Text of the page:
More precisely, at 2am on Sunday October 30, which will signify the end of British summertime (BTS) as the clock going back will mean we’re changing back to Greenwich Mean Time (GMT).
Do I gain or lose an hour of sleep?
Good news - as we transition from British summertime (BTS) to Greenwich Mean Time (GMT) we will be setting our clocks back one hour - meaning you’ll be gaining one hour extra of sleep.
What is Daylight Savings Time?
Daylight Saving Time is the practice of moving the clock back and forth by one hour (forward in the summer and back again in the winter) in order to make the most out of the natural daylight hours.
This explains why in the summer months, the evenings appear to be lighter than usual and gets darker at a later time.
When and why was it introduced?
The idea was first suggested by Edwardian builder William Willett who proposed daylight saving as a way to stop us Brits from wasting daylight hours by sleeping through them.
Thanks to his campaigning pamphlet “The Waste of Daylight,” Daylight Saving Time was first introduced with the 1916 Summer Time Act.
However, the UK wasn’t the first one to enact Daylight Savings Time, it was actually the German government.
Earlier in 1916, the Germans changed their clocks during World War I in order to save energy and electricity due to the longer daylight hours.
What other countries still use Daylight Savings Time?
At its height, over 140 countries used Daylight Savings Time but this has since reduced to 70 countries over the decades (just 40% of the world).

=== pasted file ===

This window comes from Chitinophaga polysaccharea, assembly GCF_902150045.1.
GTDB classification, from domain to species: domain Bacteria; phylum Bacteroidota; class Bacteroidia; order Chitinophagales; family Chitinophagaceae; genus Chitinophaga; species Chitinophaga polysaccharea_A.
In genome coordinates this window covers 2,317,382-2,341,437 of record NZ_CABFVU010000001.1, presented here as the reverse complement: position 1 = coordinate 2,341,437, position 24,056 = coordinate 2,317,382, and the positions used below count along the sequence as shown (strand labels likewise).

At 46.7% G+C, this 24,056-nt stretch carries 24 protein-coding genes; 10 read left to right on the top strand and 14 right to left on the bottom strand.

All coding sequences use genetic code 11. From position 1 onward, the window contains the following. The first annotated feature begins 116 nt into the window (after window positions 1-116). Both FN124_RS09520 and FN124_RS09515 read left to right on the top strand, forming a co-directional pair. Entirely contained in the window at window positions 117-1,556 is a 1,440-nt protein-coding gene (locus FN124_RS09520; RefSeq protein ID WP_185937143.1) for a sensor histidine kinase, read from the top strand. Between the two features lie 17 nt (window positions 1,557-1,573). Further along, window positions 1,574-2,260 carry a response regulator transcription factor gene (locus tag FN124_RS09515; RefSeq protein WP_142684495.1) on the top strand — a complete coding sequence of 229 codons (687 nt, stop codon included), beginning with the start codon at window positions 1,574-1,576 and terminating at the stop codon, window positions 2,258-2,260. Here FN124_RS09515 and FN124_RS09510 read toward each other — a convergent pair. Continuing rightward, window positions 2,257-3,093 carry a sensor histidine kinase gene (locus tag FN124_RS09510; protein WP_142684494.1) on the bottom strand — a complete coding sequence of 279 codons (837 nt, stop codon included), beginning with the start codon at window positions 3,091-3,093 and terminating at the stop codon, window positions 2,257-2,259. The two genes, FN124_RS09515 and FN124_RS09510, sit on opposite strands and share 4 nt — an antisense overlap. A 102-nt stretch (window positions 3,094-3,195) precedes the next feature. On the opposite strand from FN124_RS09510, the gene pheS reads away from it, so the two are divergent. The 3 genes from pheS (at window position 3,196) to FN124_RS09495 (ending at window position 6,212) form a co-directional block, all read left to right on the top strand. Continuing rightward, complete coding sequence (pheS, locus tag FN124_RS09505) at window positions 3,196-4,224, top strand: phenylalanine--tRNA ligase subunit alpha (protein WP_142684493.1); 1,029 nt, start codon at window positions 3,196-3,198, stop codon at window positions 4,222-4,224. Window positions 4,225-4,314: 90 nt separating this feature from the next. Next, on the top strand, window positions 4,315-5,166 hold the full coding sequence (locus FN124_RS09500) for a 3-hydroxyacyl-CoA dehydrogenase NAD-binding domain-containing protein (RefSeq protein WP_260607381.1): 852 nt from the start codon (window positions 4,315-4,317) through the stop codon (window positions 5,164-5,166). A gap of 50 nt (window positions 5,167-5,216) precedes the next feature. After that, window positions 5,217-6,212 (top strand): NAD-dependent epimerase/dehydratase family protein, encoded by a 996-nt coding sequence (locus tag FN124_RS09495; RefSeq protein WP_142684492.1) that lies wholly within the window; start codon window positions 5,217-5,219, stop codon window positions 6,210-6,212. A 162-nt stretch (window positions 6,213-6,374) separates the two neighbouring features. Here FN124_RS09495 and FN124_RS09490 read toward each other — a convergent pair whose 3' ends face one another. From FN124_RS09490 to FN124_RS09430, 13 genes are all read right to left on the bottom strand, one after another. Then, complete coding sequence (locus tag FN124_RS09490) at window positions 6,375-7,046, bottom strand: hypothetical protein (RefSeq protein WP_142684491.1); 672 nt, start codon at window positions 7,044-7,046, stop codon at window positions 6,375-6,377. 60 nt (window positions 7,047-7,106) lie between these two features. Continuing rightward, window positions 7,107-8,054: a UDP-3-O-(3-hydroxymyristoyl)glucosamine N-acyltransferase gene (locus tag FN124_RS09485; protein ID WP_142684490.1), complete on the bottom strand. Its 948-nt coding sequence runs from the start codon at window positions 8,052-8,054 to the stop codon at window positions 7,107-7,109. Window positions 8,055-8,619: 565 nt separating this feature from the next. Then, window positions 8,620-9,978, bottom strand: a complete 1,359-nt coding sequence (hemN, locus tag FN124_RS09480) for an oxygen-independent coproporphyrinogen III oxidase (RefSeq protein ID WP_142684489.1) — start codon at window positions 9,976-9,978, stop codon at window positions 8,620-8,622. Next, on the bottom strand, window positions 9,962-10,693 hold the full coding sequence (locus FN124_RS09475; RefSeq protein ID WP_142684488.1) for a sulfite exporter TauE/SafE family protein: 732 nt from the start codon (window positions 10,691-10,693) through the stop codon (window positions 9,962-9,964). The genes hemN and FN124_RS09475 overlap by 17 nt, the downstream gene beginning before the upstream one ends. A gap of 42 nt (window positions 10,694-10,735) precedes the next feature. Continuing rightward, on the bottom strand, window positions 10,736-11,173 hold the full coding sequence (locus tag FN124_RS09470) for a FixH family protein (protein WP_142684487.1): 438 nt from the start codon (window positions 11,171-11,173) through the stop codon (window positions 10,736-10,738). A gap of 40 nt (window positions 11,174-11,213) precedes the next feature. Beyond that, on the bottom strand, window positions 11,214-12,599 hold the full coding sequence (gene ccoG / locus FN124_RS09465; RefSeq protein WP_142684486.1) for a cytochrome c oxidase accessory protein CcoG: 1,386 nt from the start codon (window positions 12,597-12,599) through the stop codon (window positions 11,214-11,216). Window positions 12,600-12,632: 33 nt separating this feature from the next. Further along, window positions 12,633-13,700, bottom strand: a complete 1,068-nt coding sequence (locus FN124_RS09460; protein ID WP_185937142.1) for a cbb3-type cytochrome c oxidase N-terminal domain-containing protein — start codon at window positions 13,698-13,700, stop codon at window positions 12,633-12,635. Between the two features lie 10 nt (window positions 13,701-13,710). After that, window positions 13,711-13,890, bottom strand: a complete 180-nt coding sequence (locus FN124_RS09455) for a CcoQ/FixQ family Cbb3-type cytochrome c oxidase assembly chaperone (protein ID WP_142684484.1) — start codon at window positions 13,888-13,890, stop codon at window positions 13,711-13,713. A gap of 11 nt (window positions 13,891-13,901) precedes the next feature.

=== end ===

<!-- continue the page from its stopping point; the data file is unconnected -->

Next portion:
Many countries decided to phase out it after World War I, but then brought back again during World War II before phasing it out again once more.
Here is a list of some of the countries that still participate in Daylight Savings Time:
All of European Union countries
Australia - South Australia, Victoria, Australian Capital Territory, New South Wales
United States - excluding Arizona and Hawaii
Could we see an end to Daylight Savings Time?
In 2019, the European parliament voted in favour of scrapping Daylight Savings Time altogether, although it was supposed the change was supposed to happen this year, the plans have since been halted,The Independent reported.
Back in March 2021, then prime minister Boris Johnson was asked if we would ever scrap DTS like the EU plans to, and he responded: “I will have a look at the suggestion … but it seems unlikely to me.”
There have been calls made to follow other countries by ending Daylight Savings Time over the years.
The first argument against DST is that it no longer does what it was made to do - save energy. After all, due to modern technology, we’re all using energy in some capacity such as our TV, smartphones, computers etc.
Other factors include the decrease in productivity affecting the economy and disruption to our own body clocks as a result of changing our clocks, according to Timeanddate.
But for now, at least, it looks like Daylight Savings Time is here to stay - so better set those clocks back.
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